Throughout the summit, the Tzu Chi Center held various community-building activities in order to forge connections that organizers hope, in the long run, will be some of the strongest defenses against the climate crisis. From community meals to group therapy to cooperative art programs, these activities engendered a sense of unity and energy among those attending.
“For me, I think that spaces like [the Tzu Chi Center] are not common spaces – where people are allowed to come and just feel a sense of community. I think this is something that really needs to be kept going,” said one participant, Desmond Alugnoa, Co-Founder of Green Africa Youth Organization.
The Tzu Chi Effect at Work
Many attendees applauded the Buddhist Tzu Chi Foundation and its volunteers, who were integral to the success of the event, for their emphasis on togetherness and respect.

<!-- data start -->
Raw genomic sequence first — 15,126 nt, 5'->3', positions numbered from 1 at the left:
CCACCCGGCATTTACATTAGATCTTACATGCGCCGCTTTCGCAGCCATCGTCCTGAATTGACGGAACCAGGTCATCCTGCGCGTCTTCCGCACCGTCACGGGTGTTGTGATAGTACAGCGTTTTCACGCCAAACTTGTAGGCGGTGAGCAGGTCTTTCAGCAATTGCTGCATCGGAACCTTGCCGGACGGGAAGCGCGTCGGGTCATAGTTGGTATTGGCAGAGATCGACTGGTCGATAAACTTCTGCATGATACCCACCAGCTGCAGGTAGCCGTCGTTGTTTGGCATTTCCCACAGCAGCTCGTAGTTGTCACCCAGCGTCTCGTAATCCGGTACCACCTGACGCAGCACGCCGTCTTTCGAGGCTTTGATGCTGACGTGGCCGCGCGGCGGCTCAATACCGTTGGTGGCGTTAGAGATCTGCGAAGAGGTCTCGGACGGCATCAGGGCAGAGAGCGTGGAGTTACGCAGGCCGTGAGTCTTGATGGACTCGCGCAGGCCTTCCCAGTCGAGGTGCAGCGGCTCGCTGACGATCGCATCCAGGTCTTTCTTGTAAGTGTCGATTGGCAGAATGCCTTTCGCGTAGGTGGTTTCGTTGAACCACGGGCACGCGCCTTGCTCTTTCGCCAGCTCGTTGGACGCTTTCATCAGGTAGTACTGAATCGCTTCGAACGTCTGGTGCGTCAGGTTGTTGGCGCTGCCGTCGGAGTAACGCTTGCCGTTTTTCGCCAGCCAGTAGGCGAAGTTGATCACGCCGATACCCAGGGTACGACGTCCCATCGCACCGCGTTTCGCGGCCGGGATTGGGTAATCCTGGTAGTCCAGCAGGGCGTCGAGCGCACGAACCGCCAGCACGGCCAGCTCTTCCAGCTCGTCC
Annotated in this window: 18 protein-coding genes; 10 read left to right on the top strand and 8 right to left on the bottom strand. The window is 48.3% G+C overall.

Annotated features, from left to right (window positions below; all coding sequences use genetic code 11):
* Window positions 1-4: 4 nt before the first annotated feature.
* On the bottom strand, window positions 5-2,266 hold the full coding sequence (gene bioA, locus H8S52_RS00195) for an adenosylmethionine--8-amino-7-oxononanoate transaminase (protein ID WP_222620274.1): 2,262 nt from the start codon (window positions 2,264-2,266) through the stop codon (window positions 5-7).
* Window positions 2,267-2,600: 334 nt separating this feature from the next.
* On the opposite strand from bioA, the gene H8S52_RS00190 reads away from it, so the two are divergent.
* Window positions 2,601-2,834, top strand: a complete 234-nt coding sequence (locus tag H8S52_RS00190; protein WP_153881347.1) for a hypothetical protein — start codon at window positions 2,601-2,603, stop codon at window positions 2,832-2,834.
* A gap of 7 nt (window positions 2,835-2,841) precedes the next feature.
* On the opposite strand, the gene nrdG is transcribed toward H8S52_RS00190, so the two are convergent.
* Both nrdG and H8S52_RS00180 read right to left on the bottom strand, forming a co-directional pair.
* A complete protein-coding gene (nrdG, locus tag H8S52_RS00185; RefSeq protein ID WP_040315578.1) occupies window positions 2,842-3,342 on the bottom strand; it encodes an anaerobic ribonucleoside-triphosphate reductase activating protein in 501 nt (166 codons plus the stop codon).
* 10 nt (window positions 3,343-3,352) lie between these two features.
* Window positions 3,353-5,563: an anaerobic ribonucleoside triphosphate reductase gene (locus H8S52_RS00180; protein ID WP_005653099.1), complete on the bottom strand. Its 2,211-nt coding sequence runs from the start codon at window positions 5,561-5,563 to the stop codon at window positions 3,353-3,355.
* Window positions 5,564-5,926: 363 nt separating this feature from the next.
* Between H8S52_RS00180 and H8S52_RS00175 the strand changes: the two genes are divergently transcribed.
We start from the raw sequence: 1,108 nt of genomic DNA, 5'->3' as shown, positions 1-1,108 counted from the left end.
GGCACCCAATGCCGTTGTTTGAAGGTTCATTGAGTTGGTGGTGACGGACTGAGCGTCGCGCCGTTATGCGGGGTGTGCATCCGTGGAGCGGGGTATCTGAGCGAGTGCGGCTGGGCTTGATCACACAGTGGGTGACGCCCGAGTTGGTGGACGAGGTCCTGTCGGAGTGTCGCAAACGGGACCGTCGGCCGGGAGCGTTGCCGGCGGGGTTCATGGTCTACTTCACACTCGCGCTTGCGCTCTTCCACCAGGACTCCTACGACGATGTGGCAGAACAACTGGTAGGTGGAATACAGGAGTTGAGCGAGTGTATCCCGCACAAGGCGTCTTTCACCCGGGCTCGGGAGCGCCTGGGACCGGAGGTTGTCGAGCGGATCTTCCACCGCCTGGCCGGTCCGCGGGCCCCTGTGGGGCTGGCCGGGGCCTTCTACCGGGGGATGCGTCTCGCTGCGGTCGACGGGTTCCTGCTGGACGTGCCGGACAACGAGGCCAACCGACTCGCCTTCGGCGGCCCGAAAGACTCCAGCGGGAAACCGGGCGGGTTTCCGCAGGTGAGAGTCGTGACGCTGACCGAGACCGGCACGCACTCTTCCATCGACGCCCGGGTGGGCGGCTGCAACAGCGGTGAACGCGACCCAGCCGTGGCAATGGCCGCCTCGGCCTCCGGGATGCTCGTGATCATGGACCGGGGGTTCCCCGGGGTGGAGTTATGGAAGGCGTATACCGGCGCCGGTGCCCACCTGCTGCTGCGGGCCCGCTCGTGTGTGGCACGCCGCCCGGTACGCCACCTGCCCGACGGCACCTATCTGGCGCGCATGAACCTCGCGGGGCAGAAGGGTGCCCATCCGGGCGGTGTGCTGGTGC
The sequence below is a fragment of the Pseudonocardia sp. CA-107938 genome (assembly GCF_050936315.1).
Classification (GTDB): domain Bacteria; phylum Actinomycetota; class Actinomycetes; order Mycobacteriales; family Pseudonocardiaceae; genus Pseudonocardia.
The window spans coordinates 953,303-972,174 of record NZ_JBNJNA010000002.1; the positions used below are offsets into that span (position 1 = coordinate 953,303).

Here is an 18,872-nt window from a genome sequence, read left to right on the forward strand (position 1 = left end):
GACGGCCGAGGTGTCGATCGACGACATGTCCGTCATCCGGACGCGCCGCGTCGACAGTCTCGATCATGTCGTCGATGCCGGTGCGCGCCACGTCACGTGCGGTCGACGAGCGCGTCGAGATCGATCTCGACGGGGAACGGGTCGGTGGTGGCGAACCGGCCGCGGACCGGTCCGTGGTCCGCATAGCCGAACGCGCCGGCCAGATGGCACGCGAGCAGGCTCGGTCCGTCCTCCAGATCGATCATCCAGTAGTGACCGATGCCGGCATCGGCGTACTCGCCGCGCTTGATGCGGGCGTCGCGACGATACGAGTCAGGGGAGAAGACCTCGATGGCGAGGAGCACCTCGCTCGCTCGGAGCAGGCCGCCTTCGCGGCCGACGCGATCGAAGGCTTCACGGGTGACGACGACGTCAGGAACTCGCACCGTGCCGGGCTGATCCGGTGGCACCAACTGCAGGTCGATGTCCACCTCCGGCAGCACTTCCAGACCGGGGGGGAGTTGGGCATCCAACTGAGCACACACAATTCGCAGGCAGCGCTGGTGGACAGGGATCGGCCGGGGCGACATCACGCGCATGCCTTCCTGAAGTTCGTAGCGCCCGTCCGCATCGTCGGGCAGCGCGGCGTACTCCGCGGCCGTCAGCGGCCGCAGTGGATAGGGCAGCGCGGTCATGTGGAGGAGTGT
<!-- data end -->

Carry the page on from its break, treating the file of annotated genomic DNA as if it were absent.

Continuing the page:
“[Love] is so embodied in this space,” said Reverend Dallas Conyers, a co-organizer of the HCSS. “The way the volunteers work not only amongst each other, but with the people visiting the space, makes all the difference in the world when talking about a topic that most people usually associate with doom and gloom.”
As a group, Rev. Conyers noted, Tzu Chi volunteers modeled the very qualities that are necessary for a resilient and ecologically sound future: “[Their love] invigorates and energizes. It gives new perspectives on how we should do this work and why we should do this work.”
Finding Community on a Global Scale
As the summit came to a close, participants and organizers alike reflected on how the HCSS might have impacts outside of the Tzu Chi Center. The experts seemed to all agree that the HCSS, by providing a space for solidarity and mutual understanding, brought everyone involved one step closer to an informed and empowered global population, equipped with the tools it needs to fight for the planet.
“No matter where we are, what means we have,” concluded organizer Steve Chiu, “there are ways that we can give to this movement to strengthen it, heal our planet, and heal ourselves.”